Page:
He gives me many things: newspaper clippings; a black satchel with a Marine Corps emblem I remember Brian carrying to class every day at Fort Knox; a foldable Gerber knife; a mug from the Marine Corps Birthday Ball that Brian organized; a New England Patriots hat; and the spent “afcap“ of an M1A1 tank main gun round, which Jenny and I now use as a doorstop. We look at the photo albums that Brian created for David, and I’m shocked to see how young I am in them. Brian’s age.

Feeling brave or perhaps foolish, I tell David that Brian’s death could have been prevented if the officers above him had had the sense to lead with armor instead of unprotected Humvees.

He smiles in spite of the pain. “Brian was 15 or 16 when I took him to Gettysburg,” he says. ”We were standing at the same wall where the Maine volunteers held the line against Pickett’s charge, and I said to him, ‘Is this worth it? To die here for a cause with an uncertain ending? Or would you rather go back to your farm to live out the last 15 or 20 years of your life?’ And Brian looked at me and said”David points to the ground”’Right here, Dad. Right here.’”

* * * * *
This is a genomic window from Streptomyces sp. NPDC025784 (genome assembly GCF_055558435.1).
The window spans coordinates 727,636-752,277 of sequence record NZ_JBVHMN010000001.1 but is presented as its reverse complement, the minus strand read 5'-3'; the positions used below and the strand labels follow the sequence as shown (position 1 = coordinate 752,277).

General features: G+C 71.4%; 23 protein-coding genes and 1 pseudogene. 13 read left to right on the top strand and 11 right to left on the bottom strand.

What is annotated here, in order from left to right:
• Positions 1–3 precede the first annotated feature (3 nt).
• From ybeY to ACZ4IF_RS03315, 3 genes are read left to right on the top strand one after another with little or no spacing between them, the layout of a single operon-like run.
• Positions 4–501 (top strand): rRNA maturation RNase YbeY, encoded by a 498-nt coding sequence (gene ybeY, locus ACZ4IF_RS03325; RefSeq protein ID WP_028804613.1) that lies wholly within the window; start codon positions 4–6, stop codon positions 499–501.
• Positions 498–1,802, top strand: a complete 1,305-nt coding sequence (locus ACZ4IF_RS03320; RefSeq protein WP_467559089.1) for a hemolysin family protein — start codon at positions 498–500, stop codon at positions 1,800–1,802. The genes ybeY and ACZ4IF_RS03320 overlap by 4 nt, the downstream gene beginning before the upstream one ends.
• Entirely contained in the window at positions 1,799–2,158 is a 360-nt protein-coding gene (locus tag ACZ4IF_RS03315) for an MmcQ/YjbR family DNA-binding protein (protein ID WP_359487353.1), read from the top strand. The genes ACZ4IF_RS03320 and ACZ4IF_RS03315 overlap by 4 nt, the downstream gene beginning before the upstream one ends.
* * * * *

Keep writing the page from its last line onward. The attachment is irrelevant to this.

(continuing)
Jenny and I leave after three hours.



4. October 15, 2011.

Concord, Massachusetts. I’ve never been to Brian’s grave before. 

Because lines of communication were so tangled during the rush to Baghdad, Brian was buried before I even knew he was dead. I found out in some garbage-strewn field after my battalion left Baghdad, and I sat down immediately to write his parents a letter. I didn’t know them, but their son had been my best friend for four lousy months at the Armor Officer Basic Course in Kentucky. Brian was exacting, demanding, and embodied the high standards he expected of everyone else in uniform. He was an impossible asshole, and that was his charm.